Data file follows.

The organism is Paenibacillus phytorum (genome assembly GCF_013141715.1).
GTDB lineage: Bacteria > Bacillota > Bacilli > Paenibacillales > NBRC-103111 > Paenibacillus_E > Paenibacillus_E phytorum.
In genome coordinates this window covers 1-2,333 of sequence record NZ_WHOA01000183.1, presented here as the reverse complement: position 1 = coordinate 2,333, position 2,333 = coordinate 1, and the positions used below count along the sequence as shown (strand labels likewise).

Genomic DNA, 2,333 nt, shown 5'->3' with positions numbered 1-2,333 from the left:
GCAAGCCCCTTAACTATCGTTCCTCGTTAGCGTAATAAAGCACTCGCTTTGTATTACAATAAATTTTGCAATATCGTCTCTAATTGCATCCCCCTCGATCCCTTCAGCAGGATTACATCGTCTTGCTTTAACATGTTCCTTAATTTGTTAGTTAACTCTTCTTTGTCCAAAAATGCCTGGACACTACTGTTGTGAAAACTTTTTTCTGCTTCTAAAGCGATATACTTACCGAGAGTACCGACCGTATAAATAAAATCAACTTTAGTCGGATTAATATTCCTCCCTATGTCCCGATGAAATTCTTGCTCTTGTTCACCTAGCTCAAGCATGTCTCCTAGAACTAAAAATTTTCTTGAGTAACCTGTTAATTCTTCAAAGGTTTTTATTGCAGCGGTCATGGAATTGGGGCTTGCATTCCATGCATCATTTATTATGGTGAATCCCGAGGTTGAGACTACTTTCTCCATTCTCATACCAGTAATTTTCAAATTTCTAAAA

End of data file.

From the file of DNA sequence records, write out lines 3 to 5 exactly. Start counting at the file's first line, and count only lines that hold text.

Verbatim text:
In genome coordinates this window covers 1-2,333 of sequence record NZ_WHOA01000183.1, presented here as the reverse complement: position 1 = coordinate 2,333, position 2,333 = coordinate 1, and the positions used below count along the sequence as shown (strand labels likewise).

Genomic DNA, 2,333 nt, shown 5'->3' with positions numbered 1-2,333 from the left:
GCAAGCCCCTTAACTATCGTTCCTCGTTAGCGTAATAAAGCACTCGCTTTGTATTACAATAAATTTTGCAATATCGTCTCTAATTGCATCCCCCTCGATCCCTTCAGCAGGATTACATCGTCTTGCTTTAACATGTTCCTTAATTTGTTAGTTAACTCTTCTTTGTCCAAAAATGCCTGGACACTACTGTTGTGAAAACTTTTTTCTGCTTCTAAAGCGATATACTTACCGAGAGTACCGACCGTATAAATAAAATCAACTTTAGTCGGATTAATATTCCTCCCTATGTCCCGATGAAATTCTTGCTCTTGTTCACCTAGCTCAAGCATGTCTCCTAGAACTAAAAATTTTCTTGAGTAACCTGTTAATTCTTCAAAGGTTTTTATTGCAGCGGTCATGGAATTGGGGCTTGCATTCCATGCATCATTTATTATGGTGAATCCCGAGGTTGAGACTACTTTCTCCATTCTCATACCAGTAATTTTCAAATTTCTAAAA